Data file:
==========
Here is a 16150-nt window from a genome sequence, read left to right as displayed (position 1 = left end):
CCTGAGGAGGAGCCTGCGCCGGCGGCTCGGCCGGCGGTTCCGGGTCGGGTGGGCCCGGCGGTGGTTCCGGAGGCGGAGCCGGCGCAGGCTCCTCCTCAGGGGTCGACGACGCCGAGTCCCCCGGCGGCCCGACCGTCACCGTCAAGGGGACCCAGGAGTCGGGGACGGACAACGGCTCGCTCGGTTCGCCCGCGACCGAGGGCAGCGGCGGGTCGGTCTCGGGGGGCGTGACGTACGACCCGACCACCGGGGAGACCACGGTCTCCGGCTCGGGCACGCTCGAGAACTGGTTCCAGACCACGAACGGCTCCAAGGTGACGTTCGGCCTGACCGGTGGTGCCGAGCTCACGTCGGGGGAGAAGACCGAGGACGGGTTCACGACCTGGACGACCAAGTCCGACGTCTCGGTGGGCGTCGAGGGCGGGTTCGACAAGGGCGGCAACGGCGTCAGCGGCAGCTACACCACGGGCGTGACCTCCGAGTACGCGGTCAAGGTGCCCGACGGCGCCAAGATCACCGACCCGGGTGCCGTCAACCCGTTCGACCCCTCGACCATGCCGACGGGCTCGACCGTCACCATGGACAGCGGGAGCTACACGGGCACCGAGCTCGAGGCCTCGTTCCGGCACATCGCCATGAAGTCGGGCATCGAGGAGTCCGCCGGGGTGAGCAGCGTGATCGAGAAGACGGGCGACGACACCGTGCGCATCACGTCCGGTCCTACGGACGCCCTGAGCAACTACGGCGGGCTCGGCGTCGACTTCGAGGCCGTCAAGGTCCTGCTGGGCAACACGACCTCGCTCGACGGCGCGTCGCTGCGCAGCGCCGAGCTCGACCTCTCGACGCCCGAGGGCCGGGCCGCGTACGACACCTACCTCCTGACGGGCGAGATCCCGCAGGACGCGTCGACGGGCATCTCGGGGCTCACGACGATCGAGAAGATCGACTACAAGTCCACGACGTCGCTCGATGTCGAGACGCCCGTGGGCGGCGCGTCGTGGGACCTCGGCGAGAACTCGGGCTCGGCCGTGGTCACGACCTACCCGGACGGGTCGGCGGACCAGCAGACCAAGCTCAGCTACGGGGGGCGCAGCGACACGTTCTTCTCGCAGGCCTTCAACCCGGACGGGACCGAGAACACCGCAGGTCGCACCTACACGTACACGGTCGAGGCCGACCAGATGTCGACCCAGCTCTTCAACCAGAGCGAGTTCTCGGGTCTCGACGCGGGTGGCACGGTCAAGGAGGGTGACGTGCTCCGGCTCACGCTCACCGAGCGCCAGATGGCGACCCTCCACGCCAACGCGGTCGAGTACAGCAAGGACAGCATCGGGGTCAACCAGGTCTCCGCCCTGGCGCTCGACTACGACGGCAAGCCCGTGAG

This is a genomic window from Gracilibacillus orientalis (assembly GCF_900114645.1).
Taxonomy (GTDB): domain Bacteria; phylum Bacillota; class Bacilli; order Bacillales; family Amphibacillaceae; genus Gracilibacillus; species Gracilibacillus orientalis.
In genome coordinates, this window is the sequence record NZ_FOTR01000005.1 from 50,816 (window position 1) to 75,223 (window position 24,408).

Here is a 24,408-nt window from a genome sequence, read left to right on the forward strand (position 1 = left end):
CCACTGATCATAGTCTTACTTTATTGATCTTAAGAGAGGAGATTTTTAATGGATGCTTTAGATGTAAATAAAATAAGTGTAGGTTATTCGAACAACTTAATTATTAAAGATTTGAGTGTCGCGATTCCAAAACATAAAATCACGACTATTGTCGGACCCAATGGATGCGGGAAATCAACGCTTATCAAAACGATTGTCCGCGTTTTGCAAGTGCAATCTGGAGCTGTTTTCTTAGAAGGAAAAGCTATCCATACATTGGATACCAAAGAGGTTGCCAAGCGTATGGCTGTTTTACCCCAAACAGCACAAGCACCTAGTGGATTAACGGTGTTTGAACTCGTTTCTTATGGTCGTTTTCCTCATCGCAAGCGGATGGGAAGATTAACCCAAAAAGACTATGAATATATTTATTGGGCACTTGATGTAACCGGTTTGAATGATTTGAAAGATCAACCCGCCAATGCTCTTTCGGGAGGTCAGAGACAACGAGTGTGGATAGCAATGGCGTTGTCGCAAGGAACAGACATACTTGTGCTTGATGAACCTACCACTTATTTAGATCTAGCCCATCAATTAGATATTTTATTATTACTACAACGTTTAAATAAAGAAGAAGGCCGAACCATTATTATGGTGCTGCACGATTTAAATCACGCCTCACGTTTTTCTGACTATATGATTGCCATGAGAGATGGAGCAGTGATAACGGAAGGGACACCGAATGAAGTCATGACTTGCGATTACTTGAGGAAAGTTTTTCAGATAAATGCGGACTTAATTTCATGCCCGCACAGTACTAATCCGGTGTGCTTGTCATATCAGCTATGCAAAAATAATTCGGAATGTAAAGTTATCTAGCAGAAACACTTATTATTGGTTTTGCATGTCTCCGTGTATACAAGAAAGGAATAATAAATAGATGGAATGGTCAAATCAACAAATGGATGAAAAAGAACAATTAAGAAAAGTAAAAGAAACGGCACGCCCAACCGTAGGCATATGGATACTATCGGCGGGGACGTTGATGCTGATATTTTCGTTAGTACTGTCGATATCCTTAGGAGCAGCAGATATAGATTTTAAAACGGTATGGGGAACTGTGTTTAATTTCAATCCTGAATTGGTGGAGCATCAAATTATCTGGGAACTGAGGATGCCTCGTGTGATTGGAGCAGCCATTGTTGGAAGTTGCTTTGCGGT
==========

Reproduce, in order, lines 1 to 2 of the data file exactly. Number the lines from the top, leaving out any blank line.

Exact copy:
Here is a 16150-nt window from a genome sequence, read left to right as displayed (position 1 = left end):
CCTGAGGAGGAGCCTGCGCCGGCGGCTCGGCCGGCGGTTCCGGGTCGGGTGGGCCCGGCGGTGGTTCCGGAGGCGGAGCCGGCGCAGGCTCCTCCTCAGGGGTCGACGACGCCGAGTCCCCCGGCGGCCCGACCGTCACCGTCAAGGGGACCCAGGAGTCGGGGACGGACAACGGCTCGCTCGGTTCGCCCGCGACCGAGGGCAGCGGCGGGTCGGTCTCGGGGGGCGTGACGTACGACCCGACCACCGGGGAGACCACGGTCTCCGGCTCGGGCACGCTCGAGAACTGGTTCCAGACCACGAACGGCTCCAAGGTGACGTTCGGCCTGACCGGTGGTGCCGAGCTCACGTCGGGGGAGAAGACCGAGGACGGGTTCACGACCTGGACGACCAAGTCCGACGTCTCGGTGGGCGTCGAGGGCGGGTTCGACAAGGGCGGCAACGGCGTCAGCGGCAGCTACACCACGGGCGTGACCTCCGAGTACGCGGTCAAGGTGCCCGACGGCGCCAAGATCACCGACCCGGGTGCCGTCAACCCGTTCGACCCCTCGACCATGCCGACGGGCTCGACCGTCACCATGGACAGCGGGAGCTACACGGGCACCGAGCTCGAGGCCTCGTTCCGGCACATCGCCATGAAGTCGGGCATCGAGGAGTCCGCCGGGGTGAGCAGCGTGATCGAGAAGACGGGCGACGACACCGTGCGCATCACGTCCGGTCCTACGGACGCCCTGAGCAACTACGGCGGGCTCGGCGTCGACTTCGAGGCCGTCAAGGTCCTGCTGGGCAACACGACCTCGCTCGACGGCGCGTCGCTGCGCAGCGCCGAGCTCGACCTCTCGACGCCCGAGGGCCGGGCCGCGTACGACACCTACCTCCTGACGGGCGAGATCCCGCAGGACGCGTCGACGGGCATCTCGGGGCTCACGACGATCGAGAAGATCGACTACAAGTCCACGACGTCGCTCGATGTCGAGACGCCCGTGGGCGGCGCGTCGTGGGACCTCGGCGAGAACTCGGGCTCGGCCGTGGTCACGACCTACCCGGACGGGTCGGCGGACCAGCAGACCAAGCTCAGCTACGGGGGGCGCAGCGACACGTTCTTCTCGCAGGCCTTCAACCCGGACGGGACCGAGAACACCGCAGGTCGCACCTACACGTACACGGTCGAGGCCGACCAGATGTCGACCCAGCTCTTCAACCAGAGCGAGTTCTCGGGTCTCGACGCGGGTGGCACGGTCAAGGAGGGTGACGTGCTCCGGCTCACGCTCACCGAGCGCCAGATGGCGACCCTCCACGCCAACGCGGTCGAGTACAGCAAGGACAGCATCGGGGTCAACCAGGTCTCCGCCCTGGCGCTCGACTACGACGGCAAGCCCGTGAG